Congressman Himes Discusses Solutions to Spiraling Cost of Higher Education

Congressman Jim Himes speaks at a town hall meeting March 19 at UConn Stamford.

John Bolognino

Congressman Jim Himes speaks at a town hall meeting March 19 at UConn Stamford.

John Bolognino, Connection Time News Producer

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Fourth District Congressman Jim Himes discussed creative solutions to the spiraling cost of higher education at a town hall meeting at UConn Stamford on Tuesday, March 19. About a hundred people turned out to speak with Himes on topics including healthcare, border security, the Green New Deal and the student loan crisis. Himes suggested a number of solutions to the problem of the runaway cost of higher education including legislation.

Himes said he is currently working on a bill with Senator Chris Murphy “that would try to hold colleges accountable when they raise their tuition prices faster than inflation is rising.” Himes admitted that there is difficulty in this approach: “Of course the federal government can’t tell Yale or Quinnipiac or UConn how much to charge.”

Another problem Himes pointed out is the availability of low-interest student loans. “Yeah, we want to make student loan interest rates low, we do. Just because student loans are cheap, in some ways that’s an incentive for students to take on more debt and for universities to charge even more,” Himes said. According to the Federal Student Aid website, the average interest rate on undergraduate student loans is 5.05 percent. Using an interactive student loan payoff calculator, Stamford High School Microeconomics Teacher Jeremy White demonstrated that, although this may seem like a low rate, if the payment is spread out over long enough a period, students could end up paying more in interest than they do to pay off the loan itself.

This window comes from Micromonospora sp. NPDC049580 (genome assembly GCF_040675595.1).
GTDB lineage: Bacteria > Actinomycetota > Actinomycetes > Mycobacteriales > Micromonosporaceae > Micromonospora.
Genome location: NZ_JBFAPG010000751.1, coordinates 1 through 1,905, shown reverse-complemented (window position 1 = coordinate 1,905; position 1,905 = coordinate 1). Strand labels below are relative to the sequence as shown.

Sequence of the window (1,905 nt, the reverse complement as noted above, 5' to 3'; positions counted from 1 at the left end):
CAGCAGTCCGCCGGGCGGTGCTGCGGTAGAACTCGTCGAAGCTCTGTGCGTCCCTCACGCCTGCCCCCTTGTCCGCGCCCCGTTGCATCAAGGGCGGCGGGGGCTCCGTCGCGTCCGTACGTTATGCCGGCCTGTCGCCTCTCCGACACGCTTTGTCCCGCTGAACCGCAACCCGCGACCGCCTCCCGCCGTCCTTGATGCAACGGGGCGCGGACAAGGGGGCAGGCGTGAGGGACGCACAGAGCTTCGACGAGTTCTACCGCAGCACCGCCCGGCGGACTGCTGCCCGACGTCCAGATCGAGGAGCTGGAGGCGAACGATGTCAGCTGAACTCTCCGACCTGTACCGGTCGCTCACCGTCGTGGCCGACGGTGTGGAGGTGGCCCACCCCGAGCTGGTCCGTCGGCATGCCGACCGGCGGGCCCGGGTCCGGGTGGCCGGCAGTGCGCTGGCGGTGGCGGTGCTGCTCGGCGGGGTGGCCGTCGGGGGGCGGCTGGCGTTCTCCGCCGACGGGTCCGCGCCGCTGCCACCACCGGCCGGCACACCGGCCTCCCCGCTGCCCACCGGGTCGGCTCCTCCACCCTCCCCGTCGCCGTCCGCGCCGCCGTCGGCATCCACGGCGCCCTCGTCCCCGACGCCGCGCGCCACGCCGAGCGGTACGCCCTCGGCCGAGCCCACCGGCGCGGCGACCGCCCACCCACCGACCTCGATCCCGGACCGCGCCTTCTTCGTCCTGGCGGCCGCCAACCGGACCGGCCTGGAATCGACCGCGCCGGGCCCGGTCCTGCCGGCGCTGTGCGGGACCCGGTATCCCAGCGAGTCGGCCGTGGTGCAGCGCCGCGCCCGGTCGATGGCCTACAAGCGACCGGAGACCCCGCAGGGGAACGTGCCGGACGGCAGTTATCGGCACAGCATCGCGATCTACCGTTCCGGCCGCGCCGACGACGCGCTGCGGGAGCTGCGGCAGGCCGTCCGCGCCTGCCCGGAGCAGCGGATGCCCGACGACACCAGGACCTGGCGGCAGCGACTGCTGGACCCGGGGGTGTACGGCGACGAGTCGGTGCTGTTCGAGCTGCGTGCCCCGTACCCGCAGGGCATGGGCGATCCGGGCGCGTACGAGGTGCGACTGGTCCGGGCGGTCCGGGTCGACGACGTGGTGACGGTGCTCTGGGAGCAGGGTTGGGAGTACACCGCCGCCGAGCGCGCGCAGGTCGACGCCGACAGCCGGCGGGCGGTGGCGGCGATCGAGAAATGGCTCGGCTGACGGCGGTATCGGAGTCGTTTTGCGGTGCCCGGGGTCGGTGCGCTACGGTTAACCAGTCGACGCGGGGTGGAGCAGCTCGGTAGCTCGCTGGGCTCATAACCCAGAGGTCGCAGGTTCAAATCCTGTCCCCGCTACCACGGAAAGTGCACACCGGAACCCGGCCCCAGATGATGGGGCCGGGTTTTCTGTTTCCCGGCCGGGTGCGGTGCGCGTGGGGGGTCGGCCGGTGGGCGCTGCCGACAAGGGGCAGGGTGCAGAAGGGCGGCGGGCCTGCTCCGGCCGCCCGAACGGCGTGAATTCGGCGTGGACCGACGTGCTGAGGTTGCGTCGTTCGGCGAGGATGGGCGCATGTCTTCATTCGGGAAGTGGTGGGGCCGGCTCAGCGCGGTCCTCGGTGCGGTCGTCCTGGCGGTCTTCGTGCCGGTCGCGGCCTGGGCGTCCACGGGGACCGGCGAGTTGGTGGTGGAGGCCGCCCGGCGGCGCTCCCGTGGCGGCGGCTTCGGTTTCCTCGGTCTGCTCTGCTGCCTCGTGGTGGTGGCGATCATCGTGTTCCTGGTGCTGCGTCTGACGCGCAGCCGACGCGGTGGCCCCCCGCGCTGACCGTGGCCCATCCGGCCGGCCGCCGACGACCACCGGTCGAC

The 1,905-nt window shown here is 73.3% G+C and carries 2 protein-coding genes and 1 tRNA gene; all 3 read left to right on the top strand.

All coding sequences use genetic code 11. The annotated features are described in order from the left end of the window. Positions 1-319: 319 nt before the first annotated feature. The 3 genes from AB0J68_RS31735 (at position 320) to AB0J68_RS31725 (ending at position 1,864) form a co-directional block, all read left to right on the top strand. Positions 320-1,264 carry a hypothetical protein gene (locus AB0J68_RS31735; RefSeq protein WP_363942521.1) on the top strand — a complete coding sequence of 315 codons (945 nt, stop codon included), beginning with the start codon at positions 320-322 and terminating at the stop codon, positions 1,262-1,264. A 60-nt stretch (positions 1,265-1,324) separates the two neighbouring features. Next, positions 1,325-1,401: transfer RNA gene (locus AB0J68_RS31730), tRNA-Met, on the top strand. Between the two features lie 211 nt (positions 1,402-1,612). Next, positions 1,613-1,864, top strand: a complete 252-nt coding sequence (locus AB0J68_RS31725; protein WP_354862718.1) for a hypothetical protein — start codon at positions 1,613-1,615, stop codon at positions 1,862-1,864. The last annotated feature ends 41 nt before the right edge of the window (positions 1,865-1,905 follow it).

According to an article in Forbes magazine, graduates walk away with an average of $37,172 in loans. The article claims that student loan debt is destroying the U.S. economy, and Himes seems to agree: “A graduate who’s graduating with $130,000, 150,000 worth of debt— they’re not buying a car, they’re not putting a down payment on a home, they’re not eating in restaurants, they’re servicing that debt, and that’s an economic problem.”

Legislation is not the only way the congressman says we should approach the problem. “We’re all obsessed with four-year college…Baloney!,” he said. During the town hall meeting, Himes suggested that we need to stop obsessing over a traditional four-year college experience and embrace other routes to career success. “You know what are some secure jobs out there? Plumbers, construction people, data technicians, electricians, electrical line workers.” Himes went on to point out that “these are all middle-class jobs or better that aren’t going anywhere.”

Stamford High School Guidance Counselor Francine Moavero echoed Himes’s sentiment, “I’m glad to hear Himes is saying that,” she said, “2008 was probably the last time we had a wood shop. We used to have other options for kids, options that allowed them to explore trades without having to go to Wright Tech. If students don’t have the opportunity to experience these trades, they won’t know it’s an option for their future.”

The numbers give credence to these concerns. School profile reports indicate that the percentage of graduates who move on to vocational schools has dropped from 7.4% in 2013 to 2.7% in 2017.

Town hall meetings provide the public with an opportunity to meet and speak with the politicians that represent you and make laws on your behalf. These are the opportunities to make sure your voice is heard!

View the full footage of the Town Hall Meeting Here

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